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Recent TCPA Ruling Observations


Recently the Federal Communications Commission (FCC) released a Declaratory Ruling that was effective upon its release.  The reason for the issuance of the Order by the FCC was to acknowledge and bring clarity to requests brought by petitioners questioning how the Commission interprets the Telephone Consumer Protection Act (TCPA) while enhancing consumer protections and acting to bring a close to any loopholes.

Congress originally passed the TCPA in 1991 to bring regulation to pre-recorded messages and auto-dialer usage that was perceived as being out of control.  The Act was created to serve as a protection to consumers by restraining companies from participating in unwanted telemarketing activities.  Eventually the FCC confirmed that the TCPA was designed to restrict text message telemarketing activities as well.  Thus, new rules were enacted in 2013 to prevent companies from contacting consumers through text messages or phone calls from a representative without express written consent.  

A company’s failure to abide by these regulations could ultimately result in regulatory action as well as the expense of litigation.  TCPA lawsuits have increased markedly since those new rules were enacted in 2013.  Across multiple industries nationwide, companies that make unsolicited calls to consumers or text them have become the target of multiple class action lawsuits; resulting in huge fines for companies; including many notable American brands.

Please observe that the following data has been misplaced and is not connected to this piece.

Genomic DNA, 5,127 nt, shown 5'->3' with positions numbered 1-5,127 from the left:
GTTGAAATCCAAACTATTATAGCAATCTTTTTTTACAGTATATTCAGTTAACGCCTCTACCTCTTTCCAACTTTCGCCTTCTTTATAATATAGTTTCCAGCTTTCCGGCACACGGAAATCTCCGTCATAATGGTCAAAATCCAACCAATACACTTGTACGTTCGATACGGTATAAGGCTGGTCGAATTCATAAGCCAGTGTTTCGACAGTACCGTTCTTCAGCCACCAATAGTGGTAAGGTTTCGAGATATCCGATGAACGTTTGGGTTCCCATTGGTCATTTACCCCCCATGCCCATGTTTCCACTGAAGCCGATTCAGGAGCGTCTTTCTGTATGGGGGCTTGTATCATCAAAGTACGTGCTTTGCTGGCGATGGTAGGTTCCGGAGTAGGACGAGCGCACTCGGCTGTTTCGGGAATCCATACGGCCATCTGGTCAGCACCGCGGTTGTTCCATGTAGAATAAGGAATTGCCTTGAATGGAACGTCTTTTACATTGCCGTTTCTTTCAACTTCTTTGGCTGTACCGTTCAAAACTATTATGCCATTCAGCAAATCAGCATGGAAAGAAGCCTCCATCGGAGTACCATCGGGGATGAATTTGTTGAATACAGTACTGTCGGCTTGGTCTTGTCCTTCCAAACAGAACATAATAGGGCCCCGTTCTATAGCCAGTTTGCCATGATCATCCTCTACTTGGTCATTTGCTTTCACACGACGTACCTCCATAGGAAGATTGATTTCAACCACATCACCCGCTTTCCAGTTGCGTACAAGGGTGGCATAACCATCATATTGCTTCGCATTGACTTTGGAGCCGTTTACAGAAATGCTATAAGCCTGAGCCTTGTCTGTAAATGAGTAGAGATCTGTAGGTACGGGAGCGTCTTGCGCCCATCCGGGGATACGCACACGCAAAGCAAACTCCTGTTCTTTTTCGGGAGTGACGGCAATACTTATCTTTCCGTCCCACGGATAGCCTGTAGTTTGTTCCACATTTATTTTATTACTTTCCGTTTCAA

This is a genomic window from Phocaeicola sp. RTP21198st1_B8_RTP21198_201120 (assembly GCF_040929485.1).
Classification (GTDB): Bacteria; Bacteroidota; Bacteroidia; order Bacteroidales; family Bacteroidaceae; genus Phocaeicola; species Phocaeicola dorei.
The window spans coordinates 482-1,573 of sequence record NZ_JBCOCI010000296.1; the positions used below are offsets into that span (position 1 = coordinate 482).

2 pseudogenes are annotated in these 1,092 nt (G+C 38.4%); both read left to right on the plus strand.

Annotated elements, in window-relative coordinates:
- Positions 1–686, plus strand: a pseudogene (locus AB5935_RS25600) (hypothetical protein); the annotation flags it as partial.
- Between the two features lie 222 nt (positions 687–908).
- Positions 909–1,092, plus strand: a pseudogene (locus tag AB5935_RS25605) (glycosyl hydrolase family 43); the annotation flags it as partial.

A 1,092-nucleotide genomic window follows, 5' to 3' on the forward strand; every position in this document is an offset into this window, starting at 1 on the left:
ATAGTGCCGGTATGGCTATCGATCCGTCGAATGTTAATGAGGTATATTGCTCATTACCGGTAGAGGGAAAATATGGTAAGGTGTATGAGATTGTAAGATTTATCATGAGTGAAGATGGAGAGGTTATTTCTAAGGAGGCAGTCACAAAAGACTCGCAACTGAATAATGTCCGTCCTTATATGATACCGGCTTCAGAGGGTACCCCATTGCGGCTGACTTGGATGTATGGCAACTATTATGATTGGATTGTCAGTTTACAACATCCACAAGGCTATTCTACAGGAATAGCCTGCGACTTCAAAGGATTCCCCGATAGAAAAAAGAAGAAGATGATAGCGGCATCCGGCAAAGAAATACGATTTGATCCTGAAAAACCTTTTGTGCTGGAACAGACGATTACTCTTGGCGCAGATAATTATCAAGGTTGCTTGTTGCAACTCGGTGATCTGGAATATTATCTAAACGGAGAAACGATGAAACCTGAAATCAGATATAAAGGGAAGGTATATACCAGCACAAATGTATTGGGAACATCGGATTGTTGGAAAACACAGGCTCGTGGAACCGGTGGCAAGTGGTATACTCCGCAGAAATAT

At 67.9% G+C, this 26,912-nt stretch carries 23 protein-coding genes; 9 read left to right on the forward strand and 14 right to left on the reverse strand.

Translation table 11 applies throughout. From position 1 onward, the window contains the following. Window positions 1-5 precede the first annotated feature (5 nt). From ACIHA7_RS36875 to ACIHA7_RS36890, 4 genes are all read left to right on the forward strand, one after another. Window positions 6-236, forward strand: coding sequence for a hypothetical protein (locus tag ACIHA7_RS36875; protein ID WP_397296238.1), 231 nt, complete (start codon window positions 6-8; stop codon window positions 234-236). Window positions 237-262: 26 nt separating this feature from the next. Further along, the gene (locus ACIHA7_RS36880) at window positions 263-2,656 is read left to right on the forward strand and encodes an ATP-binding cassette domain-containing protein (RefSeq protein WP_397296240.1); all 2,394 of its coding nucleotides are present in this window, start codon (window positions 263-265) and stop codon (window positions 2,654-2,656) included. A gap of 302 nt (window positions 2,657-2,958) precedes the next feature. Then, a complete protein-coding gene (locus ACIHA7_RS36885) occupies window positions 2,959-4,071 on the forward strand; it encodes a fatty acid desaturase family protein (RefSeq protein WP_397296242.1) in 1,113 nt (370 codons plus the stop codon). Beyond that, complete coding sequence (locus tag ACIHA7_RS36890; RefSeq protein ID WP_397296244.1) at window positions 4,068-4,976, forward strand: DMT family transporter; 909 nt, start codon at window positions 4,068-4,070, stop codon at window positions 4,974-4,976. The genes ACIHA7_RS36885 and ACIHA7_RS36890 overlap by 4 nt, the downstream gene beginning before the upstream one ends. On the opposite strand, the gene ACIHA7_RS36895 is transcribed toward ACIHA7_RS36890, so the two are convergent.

Best Dialing Practices

So what are the best practices for the healthcare industry based on the most recent Order?  Mnet Financial CEO David Hamilton recommends the following:

*Make certain that you have determined the type of phone you are calling; whether it is a landline or a wireless phone.  There are phone “type” solutions that can provide identification services.

*Capture and secure proper consent from patients before contacting them and be certain that consent covers contact through a wireless device.

*Review office practices to ensure that your list of wireless numbers is current.

*Ensure the phone has not been reassigned and that the person who originally gave consent is still the owner of the phone.  There are services that make it clear when a number has been recycled and is now being used by someone else.

*Always repeat the process of verification for any new patient records or records that have not recently been verified.

*Since one call can be made to a reassigned phone number without liability, be selective about using the exemption.  

*Review messaging being delivered to wireless devices to be certain they are compliant.

It should be noted that on the same day the FCC released their Ruling, the Association of Credit and Collection Professionals (ACA) immediately filed a lawsuit seeking judicial review of the Ruling from the U.S. Court of Appeals in the D.C. Circuit.  Since then, other organizations have filed suit as well, seeking to challenge the FCC’s interpretation of the TCPA.  We will keep you updated as the story develops.

Last modified onWednesday, 11 November 2015 19:45
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